It's easy to get lost in the whirlwind of new technologies as new inventions seem to dot the news weekly, if not daily, but one technology that every producer is sure to have heard of is robotic milking. While robotic milking systems have been around in Europe since 1992, the first robotic milking system wasn't installed in the U.S. until 2000; their numbers have slowly increased to over 25,000 worldwide. Robotic milking systems are a huge financial commitment, not to mention the numerous brands of robotic milking systems out there, which can make the decision of whether or not robotic milking is right for your farm extremely difficult.
When considering installing a robotic milking system on your farm, you should first assess your current situation and your future goals. If you have a small family farm and are looking to expand to include the next generation but don't want to hire outside labor, robotic milking may be the way to go, but if you're looking to pay off current debt and maximize profits before retiring, staying with your current milking system may be a better option.
One of the biggest benefits of implementing a robotic milking system on your farm is schedule flexibility, as producers will have more time for upper level management and activities off the farm. Farms with robotic milking systems will also require less outside labor, especially important in areas where labor is difficult to find, and in some cases no additional labor outside of the farm family will be needed. Requiring less outside labor can decrease the amount of stress on the manager because although they can break down, robots will never show up late or call in sick to work. Additionally the robot can send alerts to the producer's cell phone to update them on any issues with the system so that they can be addressed in a timely manner.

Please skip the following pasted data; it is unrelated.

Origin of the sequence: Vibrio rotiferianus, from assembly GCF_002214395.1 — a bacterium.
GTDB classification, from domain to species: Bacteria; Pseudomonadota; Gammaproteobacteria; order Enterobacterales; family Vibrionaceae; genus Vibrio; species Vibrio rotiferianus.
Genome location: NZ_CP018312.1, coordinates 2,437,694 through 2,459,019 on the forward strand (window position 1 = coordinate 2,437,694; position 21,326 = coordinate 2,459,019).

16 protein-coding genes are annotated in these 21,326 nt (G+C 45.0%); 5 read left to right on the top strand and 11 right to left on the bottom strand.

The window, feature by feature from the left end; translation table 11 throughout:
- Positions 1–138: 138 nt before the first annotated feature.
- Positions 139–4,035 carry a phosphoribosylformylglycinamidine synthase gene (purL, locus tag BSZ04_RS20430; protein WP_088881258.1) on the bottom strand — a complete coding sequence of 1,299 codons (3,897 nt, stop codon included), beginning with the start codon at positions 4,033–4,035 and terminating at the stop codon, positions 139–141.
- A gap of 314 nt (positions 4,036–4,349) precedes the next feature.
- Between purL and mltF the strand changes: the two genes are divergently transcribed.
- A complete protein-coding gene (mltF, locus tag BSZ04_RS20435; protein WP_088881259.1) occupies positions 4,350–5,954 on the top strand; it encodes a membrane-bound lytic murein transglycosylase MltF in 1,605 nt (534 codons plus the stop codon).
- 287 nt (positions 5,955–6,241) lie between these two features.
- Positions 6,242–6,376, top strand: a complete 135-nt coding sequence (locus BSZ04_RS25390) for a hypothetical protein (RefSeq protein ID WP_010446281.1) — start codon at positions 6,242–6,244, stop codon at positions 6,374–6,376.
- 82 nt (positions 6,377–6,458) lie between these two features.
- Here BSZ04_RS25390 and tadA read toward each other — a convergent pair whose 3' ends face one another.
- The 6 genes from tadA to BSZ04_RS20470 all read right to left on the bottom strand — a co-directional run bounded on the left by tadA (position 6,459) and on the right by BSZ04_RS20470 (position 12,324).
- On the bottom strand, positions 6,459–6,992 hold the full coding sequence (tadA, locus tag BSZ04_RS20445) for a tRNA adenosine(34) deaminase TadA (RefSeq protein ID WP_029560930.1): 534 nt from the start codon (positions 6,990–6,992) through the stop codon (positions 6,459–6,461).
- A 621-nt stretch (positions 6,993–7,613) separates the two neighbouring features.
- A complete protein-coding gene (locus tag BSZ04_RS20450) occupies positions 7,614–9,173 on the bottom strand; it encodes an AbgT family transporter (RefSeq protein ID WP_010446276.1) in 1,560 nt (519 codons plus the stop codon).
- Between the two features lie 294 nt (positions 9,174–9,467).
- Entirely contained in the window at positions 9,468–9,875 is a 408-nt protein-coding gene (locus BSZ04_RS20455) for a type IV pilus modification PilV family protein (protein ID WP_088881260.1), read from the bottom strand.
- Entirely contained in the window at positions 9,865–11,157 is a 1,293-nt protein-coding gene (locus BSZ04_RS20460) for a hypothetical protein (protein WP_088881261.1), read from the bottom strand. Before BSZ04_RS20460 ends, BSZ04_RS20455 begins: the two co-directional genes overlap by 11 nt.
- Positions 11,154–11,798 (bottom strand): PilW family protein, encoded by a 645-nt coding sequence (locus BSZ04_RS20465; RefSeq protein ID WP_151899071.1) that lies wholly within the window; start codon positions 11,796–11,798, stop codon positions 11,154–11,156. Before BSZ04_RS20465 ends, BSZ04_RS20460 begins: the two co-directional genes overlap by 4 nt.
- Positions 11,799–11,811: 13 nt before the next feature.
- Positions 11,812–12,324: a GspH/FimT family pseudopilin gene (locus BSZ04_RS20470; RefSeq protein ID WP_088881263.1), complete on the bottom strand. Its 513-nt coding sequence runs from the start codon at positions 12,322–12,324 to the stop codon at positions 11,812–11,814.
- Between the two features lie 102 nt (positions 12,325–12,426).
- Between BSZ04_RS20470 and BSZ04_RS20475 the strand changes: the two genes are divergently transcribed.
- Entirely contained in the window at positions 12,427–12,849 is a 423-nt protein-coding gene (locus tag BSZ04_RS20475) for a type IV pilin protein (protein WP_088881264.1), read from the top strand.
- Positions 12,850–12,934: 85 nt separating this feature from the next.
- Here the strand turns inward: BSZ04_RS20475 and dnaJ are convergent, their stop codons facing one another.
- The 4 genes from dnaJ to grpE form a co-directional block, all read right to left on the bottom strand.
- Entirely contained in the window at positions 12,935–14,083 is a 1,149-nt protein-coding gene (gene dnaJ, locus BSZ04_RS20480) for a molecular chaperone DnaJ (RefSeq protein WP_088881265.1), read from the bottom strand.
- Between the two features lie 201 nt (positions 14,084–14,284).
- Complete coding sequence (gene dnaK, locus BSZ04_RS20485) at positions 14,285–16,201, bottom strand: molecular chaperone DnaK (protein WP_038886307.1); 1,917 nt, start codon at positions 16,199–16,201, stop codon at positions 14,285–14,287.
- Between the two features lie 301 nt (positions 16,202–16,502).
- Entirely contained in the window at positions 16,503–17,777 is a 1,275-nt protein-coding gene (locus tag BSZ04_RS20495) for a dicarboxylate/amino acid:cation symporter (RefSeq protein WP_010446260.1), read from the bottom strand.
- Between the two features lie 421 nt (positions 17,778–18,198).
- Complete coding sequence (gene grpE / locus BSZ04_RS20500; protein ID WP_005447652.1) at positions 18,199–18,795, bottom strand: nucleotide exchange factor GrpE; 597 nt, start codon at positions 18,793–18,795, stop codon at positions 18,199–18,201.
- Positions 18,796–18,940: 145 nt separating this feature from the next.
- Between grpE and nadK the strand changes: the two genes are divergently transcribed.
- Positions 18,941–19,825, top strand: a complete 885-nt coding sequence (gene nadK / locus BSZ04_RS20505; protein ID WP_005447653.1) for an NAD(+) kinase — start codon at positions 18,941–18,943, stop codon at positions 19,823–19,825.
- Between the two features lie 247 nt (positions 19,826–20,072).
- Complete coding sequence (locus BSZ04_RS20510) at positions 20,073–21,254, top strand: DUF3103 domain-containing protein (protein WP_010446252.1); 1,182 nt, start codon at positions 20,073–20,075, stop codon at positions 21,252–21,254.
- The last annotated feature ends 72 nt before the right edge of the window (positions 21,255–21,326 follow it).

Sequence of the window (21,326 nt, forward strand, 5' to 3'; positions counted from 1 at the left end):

The robot also has automatic sensors that can generate reports for udder health, milk production, reproductive status, feed intake, and body weight changes, allowing producers to closely monitor cows compared to a conventional parlor where this information may not be as easily obtained. Another benefit of robotic milking systems is increased milk production (up to 12%) because cows can choose to be milked more frequently, and cows that are milked more frequently typically produce more milk.
The robotic milking system can also milk each quarter individually and detach individually to prevent overmilking and improve udder health and teat condition. Along with this, the robotic milking system can separate milk after a cow has freshened or if she has been treated with antibiotics, removing the need to separate cows from the lactating herd. Another benefit to robotic milking is the ability to customize feeding by offering specified amounts to different cows depending on milk production, days in milk, and stage of lactation. Robotic milking systems may also improve the perceived welfare of the cows on the farm as cows choose when and how often they are milked.
Robotic milking systems have a very high start-up cost, which can include the construction of a new barn depending on your current facilities. Currently the cost of a robotic milking system is nearly double that of a conventional parlor, with a robot capable of milking 50 to 60 cows costing about $210,000 and a double 8 parlor milking 120 cows costing about $250,000. To add to the expense, robotic milking systems typically don't last as long as a conventional parlor. The useful life of a robot is 7 to 12 years compared to 15 to 20 years for a parlor. Robotic milking systems may also have difficulty milking problem cows such as cows with teats that point out to the sides or udders that hang too low. In addition, lame and sick cows can create difficulties because they will likely not get up to get milked and they will need to be fetched, adding to the producer's workload. Housing cows with mastitis in the same location as healthy cows may also be a concern, as this could lead to possible contamination through bedding. Another concern with robotic milking systems is the regular maintenance of the robots and depending on your location technicians may not be readily available.
Ultimately the decision to implement a robotic milking system is up to you. You need to ask yourself if a robotic milking system fits into your future goals for your farm and if you are willing to change your current management style to incorporate this new system. If your answer is yes to both of these questions, you may want to consider talking to other farms who have a robotic milking system along with a representative from a robotic milking system company to help get you started.